On the night of 14th November 1940, the Luftwaffe attacked Coventry. Known as ‘Operation Moonlight Sonata’, over 400 bombers attacked Coventry that night and in the early morning of 15th November 1940.


Here are some questions we posed to the Lord Mayor;-

What is the meaning of the Coat of Arms?


"It is an emblem that signifies the City".

How are you going to obtain Coventry the title: City of Culture?

"Well, we are in the top five cities for the competition. In two days time we are going to receive a visit from the City of Culture judges. Hopefully it’s a fruitful day as we are putting forward proposals in many areas of the City; therefore having a better chance".

What is your biggest challenge as Lord Mayor?

"I don't have any political power and yet, I still have to attend maybe four or five events a day. And most of those events need some sort of speech or lecture".

What is your guilty pleasure?

"Anything involving real ale and live music".

Do you enjoy travelling?

"I like arriving however not the actual travelling segment".

We asked the Lord Mayor a more personal question:

Do you have any pets and what are they called?

"Nelson, Deedee and ginger. I’m a cat man, definitely not a dog person.”

The Lord Mayor unfortunately then had to leave us in the company of Mr John Hartley as he had to attend another function. We thanked the Lord Mayor for his precious time to talk to us and take us around the Council House.

A Conversation with Mr John Hartley

For your information Mr Hartley was the person who has enabled the two schools Whitley Academy and Kamokita to partner up with each other five years ago.


Together with Miss Urata, Mr Hartley verbally took us to the Hiroshima Peace Memorial Park, where the Chinese Parasol Tree still stands strong today. 

We were amazed to realise that the tree survived the atomic bomb, even though it was approximately 1300 metres away from the explosion. It was since taken to grow in the Peace Memorial Park in Hiroshima. Nowadays the seeds of the Tree are distributed by the Mayor of Hiroshima to many peace organisations around the world.

Do you know that…

Plants in Hiroshima suffered damage only in the portions exposed above ground, while portions underground were not directly damaged by the atomic bomb.


We asked Mr Hartley: Why are you passionate about the links between Coventry and Hiroshima?
He took us back to the 1950s.

"In 1953 in England every young man at the age of 18 or over had to perform military duties but could not fight on the front lines. They were transported to many different places around the world and were fighting for British territories".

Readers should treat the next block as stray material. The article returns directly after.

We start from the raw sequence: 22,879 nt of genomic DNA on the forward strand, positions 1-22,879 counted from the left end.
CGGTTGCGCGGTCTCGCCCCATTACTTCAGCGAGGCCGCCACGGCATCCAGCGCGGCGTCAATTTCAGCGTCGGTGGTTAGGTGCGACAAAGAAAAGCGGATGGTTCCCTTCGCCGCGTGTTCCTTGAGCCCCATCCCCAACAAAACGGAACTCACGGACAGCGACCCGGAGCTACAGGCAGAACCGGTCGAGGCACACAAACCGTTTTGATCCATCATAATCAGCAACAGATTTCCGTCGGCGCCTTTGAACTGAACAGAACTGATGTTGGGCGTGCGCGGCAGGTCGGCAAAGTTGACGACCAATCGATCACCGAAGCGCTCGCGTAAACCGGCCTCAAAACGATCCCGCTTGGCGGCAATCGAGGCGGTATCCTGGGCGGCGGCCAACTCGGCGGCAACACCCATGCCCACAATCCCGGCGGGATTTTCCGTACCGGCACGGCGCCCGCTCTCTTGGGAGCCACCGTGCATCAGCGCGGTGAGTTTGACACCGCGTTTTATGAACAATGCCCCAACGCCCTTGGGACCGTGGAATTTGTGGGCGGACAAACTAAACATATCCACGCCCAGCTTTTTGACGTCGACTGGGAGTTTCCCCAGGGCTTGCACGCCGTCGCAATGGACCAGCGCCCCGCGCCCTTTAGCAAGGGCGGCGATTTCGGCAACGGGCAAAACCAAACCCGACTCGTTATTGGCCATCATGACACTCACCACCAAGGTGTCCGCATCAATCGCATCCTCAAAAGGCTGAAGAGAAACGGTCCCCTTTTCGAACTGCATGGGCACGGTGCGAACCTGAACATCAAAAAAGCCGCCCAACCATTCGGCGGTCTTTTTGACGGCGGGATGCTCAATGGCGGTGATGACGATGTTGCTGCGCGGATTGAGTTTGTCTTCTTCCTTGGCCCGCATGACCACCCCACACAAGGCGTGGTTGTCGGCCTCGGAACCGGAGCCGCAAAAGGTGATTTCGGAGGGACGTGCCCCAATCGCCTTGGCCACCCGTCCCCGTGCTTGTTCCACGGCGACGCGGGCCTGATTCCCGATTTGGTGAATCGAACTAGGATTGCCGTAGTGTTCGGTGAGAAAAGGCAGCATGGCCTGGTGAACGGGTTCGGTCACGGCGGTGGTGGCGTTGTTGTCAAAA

Mr Hartley was taken to Japan and lived in Kure near the prefecture (equivalent to a British county) of Hiroshima. He was part of the British and Commonwealth Forces who formed part of the United Nations army which helped the South Koreans. His uniform bared the United Nations emblem.

Whilst in Japan he met a Japanese boy who was 2 years older than him called Jose and became friends with him. Jose worked as a civilian in his camp called “Cassels Camp”. The Korean War was finished around 1956.

Jose and John are still friends and have regular contact through letters and telephone calls. He is now 84 years old and the friendship is 64 years old. Wow!

When Mr Hartley returned to Coventry he went to work for Glass Coventry Limited. 

John is eternally grateful to the people of Hiroshima, especially his friend Jose. This is why he feels the need to create such a strong bond between Coventry and Hiroshima.


So all in all it was an afternoon with many things to take in,  meeting the Lord Mayor of Coventry, but also an ex-veteran of the British Army. We’ll take this experience with us for the rest of our lives. Many new seeds of inspiration have been planted in our minds and now that you’ve read this, you can plant these seeds in your minds as well.

Thank you for reading our blog.

Tuesday, 31 October 2017

Upgrades to the school entrance system



During the summer break we took the opportunity to upgrade our site entrance system and thereby increasing security of the site and students. 

The electronic opening gates include an intercom system so as visitors and delivery drivers are required to fully introduce themselves to reception before gaining access on site. 

There are also peak times when vehicles are denied access to allow students to arrive and leave school safely via the pedestrian gate. Vehicles are also denied access at break and lunch to allow students to fully use the grassed areas with reduced risk. 



There is offsite parking within close proximity and a pedestrian gate can be used should visitors arrive during these peak times.

Students requiring site exit during the school day now have to use the intercom to be approved to leave the premises. Post-16 however can use their ID badge to enter and leave site as required. 

If you are a visitor to the school we appreciate your assistance and understanding around our new entrance system.

iPad proves popular as curriculum resource



A new curriculum resource was introduced during the summer term of thirty iPads for use by students in a class-led setting. 

All teachers across all teaching departments have the availability of some or all of the iPads for use in lessons, and usage has soared since launch, with learning now enveloping a new technology.